Neal Morse, one of the most famous progressive rock musicians, visited us in Holland. Yesterday, June 4, 2011, he performed in Zoetermeer, which is near the Hague, in the club named Boerderij (“farmhouse”).
He mostly played new tracks from his new album Testimony 2, which has just been released and was therefore totally unknown to me. This kind of compositions are quite hard to conceive at first listening, so I should have been prepared for it better (before I thought I had comprehensive knowledge of Morse’s works).
Furthermore, most of them were over twenty minutes long—in accordance with the best practices of progressive rock, and with Christian lyrics.
Neal wore a T-shirt reading “It’s for you…”, which is a name of one of the tracks:
The farmhouse, not that big itself, was stuffed with Neal Morse’s fans.
It’s also noteworthy that the Dutch are the tallest nation in the world, which is a big nuisance on such performances.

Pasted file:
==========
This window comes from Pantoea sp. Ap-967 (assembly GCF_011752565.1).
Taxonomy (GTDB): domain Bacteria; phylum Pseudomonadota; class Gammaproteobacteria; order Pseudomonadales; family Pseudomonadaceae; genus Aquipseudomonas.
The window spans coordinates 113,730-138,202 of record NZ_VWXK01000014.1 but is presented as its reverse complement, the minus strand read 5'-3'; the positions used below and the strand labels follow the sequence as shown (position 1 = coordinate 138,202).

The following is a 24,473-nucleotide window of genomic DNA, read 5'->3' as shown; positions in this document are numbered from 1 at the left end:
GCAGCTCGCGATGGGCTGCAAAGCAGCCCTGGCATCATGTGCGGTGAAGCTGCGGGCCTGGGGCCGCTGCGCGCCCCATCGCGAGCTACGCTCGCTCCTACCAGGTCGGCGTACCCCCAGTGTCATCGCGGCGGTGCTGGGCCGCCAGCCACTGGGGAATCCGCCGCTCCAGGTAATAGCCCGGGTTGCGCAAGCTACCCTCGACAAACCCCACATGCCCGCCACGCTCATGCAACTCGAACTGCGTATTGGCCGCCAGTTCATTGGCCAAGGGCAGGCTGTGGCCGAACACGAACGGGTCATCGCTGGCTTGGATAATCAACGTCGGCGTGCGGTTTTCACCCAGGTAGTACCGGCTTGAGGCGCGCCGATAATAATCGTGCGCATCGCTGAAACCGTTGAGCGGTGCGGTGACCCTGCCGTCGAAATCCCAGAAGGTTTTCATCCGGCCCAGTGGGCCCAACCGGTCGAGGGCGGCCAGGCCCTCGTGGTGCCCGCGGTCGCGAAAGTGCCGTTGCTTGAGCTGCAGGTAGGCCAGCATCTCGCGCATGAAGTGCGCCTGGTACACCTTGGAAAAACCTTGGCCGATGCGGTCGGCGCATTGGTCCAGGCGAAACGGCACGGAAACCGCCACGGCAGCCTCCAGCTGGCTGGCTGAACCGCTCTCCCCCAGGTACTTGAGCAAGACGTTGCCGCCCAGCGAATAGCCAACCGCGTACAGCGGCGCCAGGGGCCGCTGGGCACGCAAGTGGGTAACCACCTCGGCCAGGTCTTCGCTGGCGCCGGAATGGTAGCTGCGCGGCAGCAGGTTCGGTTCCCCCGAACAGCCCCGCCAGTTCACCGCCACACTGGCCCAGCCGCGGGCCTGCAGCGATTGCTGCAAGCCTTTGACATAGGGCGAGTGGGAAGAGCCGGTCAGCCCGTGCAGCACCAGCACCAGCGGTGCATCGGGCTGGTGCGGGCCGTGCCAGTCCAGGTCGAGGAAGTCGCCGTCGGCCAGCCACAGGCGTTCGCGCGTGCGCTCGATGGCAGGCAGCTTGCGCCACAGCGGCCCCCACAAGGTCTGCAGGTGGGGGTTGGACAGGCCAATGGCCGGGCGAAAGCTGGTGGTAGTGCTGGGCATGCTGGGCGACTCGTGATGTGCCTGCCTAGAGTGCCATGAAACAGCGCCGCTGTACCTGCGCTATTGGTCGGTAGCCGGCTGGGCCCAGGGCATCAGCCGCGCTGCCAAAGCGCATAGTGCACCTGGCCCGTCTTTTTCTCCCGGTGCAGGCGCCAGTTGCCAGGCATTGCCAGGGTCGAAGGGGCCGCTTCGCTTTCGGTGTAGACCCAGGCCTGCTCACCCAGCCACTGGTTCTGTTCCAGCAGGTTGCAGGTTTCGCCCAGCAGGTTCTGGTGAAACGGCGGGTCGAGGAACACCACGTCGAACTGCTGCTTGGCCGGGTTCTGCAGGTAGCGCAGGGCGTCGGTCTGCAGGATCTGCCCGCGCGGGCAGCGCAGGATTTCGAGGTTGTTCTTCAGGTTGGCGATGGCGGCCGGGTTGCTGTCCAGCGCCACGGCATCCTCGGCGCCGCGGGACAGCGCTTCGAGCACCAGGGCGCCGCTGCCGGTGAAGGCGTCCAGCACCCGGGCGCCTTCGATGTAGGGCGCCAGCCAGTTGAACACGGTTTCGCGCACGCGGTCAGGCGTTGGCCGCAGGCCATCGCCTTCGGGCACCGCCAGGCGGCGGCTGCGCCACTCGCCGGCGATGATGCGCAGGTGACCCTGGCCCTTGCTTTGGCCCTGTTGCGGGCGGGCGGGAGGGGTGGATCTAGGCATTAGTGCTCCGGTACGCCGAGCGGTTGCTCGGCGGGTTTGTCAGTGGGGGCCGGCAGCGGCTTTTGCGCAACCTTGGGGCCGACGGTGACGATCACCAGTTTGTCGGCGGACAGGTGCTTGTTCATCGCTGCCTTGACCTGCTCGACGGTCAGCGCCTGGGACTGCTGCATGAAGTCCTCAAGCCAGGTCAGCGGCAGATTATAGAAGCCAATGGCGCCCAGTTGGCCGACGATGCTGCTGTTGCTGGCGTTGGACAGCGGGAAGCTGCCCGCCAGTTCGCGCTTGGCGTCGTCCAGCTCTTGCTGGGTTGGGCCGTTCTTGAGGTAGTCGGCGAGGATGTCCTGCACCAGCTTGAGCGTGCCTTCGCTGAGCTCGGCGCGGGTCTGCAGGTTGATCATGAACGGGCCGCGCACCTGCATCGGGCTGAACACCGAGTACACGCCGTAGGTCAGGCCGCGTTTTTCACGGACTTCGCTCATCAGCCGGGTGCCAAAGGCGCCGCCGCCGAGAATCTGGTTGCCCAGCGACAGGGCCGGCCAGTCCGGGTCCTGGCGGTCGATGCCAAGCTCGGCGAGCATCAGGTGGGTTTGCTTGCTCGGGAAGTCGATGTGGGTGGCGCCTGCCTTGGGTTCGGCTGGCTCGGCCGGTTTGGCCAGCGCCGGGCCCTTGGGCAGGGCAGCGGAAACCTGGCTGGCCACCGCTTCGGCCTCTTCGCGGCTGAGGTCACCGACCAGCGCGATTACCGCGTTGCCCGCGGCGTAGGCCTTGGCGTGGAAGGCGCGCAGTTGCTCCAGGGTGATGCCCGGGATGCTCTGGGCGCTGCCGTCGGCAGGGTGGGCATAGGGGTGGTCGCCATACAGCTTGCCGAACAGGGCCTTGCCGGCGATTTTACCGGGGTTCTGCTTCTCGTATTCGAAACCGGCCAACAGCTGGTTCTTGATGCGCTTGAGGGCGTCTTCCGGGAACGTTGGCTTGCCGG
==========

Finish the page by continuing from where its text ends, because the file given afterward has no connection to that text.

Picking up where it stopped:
The concert lasted three hours; all the Dutch patiently dominated the stuffy hall:
Neal played keyboard and an electric guitar, switching instruments all the time.
In the second half he stepped into the crowd: having grabbed the mike and continuing to sing, squeezed his way through the Dutch woods, climbed the stairs to the balcony, singing and waving from there. The crowd cheered wildly.
He brought over numerous people with him: there were nine musicians on the stage (Neal himself, a bass, a drummer, two guitars, two keyboardists, a violin, and a guy with a sampler).
One of the guitarists changed now and then his electric guitar to an acoustic one, or to a weird looking stick sounding like a cello:
It’s curious Neal played a relatively simple midicontroller Fatar Studiologic SL-990, which features “graded hammer action keys for true piano feel” (it’s indeed better than a regular synthesizer’s keyboard, but still quite far from piano feel). I still own a very similar one, SL-760 (with 76 keys instead of 88), forgotten somewhere in a closet.
When we retraced our step to the parking, under the wiper we found an invitation to a “worship evening” with Mr Morse. He remains a devoted Christian all those years since 2002, as Wikipedia says… ■